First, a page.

The Ice Palette
Hello folks! I would like to share with you a way of building a simple yet effective palette I invented/discovered this summer, in order to make paint last longer and save valuable time and money when it's really hot.
Note1: This was created specifically to deal with HEAT (more than 80F / 26C) and LOW AIR MOISTURE. As of today, march 13, it's the end of the summer and it's still quite hot and dry where I live, in Chile, the southern hemisphere. IT HAS NOT BEEN TESTED DURING OTHER SEASONS OR WEATHER CONDITIONS; anyone willing to try this is encouraged to do so!
Note2: I would like to clarify that even though I came up with this idea on my own (greatly inspired by the good old wet palette) I do not claim to be the inventor or the first one discovering this method. For the same reason this may not be a finished invention, and it's open to critiques, tips and improvements. Furthermore, I am posting this in the best of spirits with no other intention than than to share the knowledge and help other painters and crafters around the world deal with hot weather.
The Ice Palette: (or how did this invention saved my hobby last summer)
It's really simple, we will be using the low temperatures of ice to condense water particles in the air for our own benefit. Ever noticed how cold beverages “sweat” once out in the open? It's the same principle. Let's science!
1.First, we need an ice tray. With ice.
Optional: don't overfill it with water before freezing, so there is room for palette-like divisions for the paint itself. This will be better explained in the following pictures.
2. We take a big enough sheet of aluminum foil and wrap the top of the ice tray.We can gently push-in each ice compartment to create divisions between our paints or washes. Or we can use the reverse of the tray for a flat palette (in case it's flat). But beware of it thawing!
3.We add a towel under it (for it may drip a bit) and VOILA! Let there be the Ice Palette.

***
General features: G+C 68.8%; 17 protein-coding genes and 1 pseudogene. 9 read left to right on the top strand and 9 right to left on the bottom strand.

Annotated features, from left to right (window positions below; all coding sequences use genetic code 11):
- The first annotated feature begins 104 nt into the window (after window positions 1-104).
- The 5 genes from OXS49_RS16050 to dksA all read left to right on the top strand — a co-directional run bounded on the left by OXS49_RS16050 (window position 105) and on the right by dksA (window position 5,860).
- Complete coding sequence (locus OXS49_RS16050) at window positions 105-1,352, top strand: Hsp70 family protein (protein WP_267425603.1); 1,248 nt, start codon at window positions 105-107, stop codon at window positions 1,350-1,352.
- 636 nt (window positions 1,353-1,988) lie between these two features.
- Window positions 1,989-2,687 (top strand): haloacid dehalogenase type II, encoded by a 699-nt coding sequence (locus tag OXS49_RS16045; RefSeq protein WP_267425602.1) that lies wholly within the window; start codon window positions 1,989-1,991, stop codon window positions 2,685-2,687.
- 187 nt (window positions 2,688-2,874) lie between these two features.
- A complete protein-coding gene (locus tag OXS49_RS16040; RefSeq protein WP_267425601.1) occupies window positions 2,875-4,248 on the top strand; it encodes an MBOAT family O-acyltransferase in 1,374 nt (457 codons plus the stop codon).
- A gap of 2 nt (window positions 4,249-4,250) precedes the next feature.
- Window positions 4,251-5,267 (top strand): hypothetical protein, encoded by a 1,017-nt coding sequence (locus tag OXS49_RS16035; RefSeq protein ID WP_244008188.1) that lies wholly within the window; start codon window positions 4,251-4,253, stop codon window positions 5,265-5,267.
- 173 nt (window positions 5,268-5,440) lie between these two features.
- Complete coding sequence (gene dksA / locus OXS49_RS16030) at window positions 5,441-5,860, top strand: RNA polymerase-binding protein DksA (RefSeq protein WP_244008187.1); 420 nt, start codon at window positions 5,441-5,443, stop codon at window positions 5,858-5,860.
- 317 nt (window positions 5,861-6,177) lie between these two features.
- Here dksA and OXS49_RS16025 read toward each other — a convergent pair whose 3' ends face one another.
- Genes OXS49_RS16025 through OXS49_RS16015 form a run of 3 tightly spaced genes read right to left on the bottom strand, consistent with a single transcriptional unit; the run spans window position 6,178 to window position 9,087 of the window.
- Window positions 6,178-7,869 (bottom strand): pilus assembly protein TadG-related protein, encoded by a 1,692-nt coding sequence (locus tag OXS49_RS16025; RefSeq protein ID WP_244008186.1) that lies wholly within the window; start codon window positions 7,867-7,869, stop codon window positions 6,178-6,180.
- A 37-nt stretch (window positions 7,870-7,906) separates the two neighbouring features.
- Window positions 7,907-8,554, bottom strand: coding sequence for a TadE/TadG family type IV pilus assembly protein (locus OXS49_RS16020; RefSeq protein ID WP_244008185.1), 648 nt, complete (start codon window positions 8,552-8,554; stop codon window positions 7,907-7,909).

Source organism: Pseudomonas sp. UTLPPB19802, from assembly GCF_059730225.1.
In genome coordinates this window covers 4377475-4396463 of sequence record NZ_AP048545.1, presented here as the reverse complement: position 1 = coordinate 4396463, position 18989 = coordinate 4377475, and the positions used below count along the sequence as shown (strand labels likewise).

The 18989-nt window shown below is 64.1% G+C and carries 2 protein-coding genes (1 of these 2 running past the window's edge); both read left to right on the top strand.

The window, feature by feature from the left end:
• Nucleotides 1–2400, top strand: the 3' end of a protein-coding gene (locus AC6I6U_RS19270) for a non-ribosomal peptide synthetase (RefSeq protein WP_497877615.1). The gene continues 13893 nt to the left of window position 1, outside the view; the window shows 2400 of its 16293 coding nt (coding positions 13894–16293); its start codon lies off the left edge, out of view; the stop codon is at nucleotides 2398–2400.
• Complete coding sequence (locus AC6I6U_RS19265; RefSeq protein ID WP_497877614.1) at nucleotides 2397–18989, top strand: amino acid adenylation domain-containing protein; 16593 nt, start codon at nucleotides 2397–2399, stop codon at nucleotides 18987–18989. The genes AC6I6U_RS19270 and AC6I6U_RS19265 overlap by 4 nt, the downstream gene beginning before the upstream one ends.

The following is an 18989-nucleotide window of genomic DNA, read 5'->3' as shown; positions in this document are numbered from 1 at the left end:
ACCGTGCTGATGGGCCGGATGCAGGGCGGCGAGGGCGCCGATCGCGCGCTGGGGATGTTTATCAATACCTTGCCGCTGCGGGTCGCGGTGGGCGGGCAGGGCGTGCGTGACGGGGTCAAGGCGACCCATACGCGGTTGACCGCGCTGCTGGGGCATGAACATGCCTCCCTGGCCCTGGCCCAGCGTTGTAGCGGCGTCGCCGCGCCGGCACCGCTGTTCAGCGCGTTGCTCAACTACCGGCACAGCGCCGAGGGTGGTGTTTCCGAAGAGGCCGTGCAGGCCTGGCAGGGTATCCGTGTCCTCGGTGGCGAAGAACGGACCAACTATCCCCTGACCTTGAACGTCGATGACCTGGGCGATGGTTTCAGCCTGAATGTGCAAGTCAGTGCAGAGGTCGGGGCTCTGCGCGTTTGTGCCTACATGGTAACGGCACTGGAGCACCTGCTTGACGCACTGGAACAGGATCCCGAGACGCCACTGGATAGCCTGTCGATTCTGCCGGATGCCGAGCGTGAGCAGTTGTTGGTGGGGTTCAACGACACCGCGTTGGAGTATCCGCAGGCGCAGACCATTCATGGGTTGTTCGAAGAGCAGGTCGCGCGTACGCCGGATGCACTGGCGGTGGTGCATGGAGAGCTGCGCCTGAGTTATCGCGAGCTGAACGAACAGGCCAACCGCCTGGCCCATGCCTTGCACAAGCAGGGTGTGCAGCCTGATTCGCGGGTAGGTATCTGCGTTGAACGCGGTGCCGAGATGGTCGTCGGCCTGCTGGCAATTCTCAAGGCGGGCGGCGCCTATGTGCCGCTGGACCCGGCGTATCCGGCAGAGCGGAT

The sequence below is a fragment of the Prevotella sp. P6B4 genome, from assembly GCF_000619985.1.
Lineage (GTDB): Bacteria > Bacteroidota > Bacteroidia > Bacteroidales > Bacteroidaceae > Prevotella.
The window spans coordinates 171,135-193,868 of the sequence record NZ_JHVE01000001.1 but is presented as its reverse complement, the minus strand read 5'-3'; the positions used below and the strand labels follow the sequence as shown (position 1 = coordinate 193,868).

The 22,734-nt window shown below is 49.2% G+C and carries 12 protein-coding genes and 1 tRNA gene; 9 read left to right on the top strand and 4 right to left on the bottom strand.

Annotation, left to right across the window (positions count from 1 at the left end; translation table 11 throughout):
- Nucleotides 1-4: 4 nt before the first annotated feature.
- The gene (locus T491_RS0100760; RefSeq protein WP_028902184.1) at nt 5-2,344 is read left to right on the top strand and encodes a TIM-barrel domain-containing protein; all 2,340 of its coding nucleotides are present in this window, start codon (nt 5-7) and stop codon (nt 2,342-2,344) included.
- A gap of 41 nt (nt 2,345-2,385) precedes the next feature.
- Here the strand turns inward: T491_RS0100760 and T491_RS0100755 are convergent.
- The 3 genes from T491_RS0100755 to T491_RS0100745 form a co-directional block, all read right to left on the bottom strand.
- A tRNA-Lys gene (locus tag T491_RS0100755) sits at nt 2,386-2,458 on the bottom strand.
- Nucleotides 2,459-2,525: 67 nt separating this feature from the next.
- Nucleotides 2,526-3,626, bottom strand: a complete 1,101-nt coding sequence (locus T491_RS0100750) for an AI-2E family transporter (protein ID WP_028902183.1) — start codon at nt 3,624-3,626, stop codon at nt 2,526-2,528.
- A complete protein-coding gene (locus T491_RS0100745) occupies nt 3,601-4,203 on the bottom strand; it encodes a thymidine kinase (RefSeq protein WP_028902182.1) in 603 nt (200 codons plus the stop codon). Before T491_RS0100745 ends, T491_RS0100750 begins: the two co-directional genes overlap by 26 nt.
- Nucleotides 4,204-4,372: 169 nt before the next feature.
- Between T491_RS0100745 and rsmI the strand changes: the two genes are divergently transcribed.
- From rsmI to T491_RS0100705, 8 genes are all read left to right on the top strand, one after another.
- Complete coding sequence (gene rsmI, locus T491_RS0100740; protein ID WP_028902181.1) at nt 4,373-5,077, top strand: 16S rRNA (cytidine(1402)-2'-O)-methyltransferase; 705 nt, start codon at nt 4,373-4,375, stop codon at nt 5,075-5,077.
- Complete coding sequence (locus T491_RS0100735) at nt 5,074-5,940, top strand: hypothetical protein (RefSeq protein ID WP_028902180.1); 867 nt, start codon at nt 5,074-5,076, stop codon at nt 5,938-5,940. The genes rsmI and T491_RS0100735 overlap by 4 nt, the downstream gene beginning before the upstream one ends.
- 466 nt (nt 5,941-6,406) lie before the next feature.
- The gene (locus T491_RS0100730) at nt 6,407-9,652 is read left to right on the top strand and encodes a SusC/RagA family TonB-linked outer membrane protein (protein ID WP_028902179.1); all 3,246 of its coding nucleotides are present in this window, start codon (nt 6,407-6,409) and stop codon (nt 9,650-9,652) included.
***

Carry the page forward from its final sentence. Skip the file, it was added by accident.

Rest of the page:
(Can you see the little droplets of moisture accumulating in the surface? It's alive!)
Now the paint should last way longer than before and washes will seem immortal. This seemed to be more effective, in my experience, than the common wet palette, especially when the temperature rose above 80 degrees F. (26 C) If used correctly, this palette should not freeze the paint or water, or make paint too wet. It should just keep the pain fresher for longer and make you a happy cheery painter. If the cold seems too strong, though, try adding an extra layer of aluminum foil, plastic or any material you may think of, for insulating.
Ice melted/ done painting? Just carefully remove the aluminum foil and replace the ice tray with a new, out-of-the-freezer one. Most ice trays come in pairs so while you use one, the other can remain in the freezer, well, freezing. If your family/roommate is not very fond of sharing the ice trays with your awesome paints (although they technically do not touch) you can get a pair of these for really cheap virtually anywhere, from thrift shops, to supermarkets (and gourmet stores if you feel like having an extra nice one too.)
That's it! I hope you try this. Thank you for reading and CC is greatly appreciated! Cheers,
- spanish version of this article coming soon